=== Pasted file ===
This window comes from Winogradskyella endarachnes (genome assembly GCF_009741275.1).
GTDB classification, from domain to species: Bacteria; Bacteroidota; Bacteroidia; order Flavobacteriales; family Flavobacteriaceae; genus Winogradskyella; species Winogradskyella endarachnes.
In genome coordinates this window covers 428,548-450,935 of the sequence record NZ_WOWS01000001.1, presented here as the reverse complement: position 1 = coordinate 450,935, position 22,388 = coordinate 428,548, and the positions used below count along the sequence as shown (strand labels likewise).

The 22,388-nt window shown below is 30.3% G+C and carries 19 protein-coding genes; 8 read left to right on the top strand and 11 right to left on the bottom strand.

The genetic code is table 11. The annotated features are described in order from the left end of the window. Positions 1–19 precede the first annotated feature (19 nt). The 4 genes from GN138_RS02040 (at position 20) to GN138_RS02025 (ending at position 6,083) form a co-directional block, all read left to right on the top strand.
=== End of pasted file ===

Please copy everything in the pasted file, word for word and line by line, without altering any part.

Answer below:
This window comes from Winogradskyella endarachnes (genome assembly GCF_009741275.1).
GTDB classification, from domain to species: Bacteria; Bacteroidota; Bacteroidia; order Flavobacteriales; family Flavobacteriaceae; genus Winogradskyella; species Winogradskyella endarachnes.
In genome coordinates this window covers 428,548-450,935 of the sequence record NZ_WOWS01000001.1, presented here as the reverse complement: position 1 = coordinate 450,935, position 22,388 = coordinate 428,548, and the positions used below count along the sequence as shown (strand labels likewise).

The 22,388-nt window shown below is 30.3% G+C and carries 19 protein-coding genes; 8 read left to right on the top strand and 11 right to left on the bottom strand.

The genetic code is table 11. The annotated features are described in order from the left end of the window. Positions 1–19 precede the first annotated feature (19 nt). The 4 genes from GN138_RS02040 (at position 20) to GN138_RS02025 (ending at position 6,083) form a co-directional block, all read left to right on the top strand.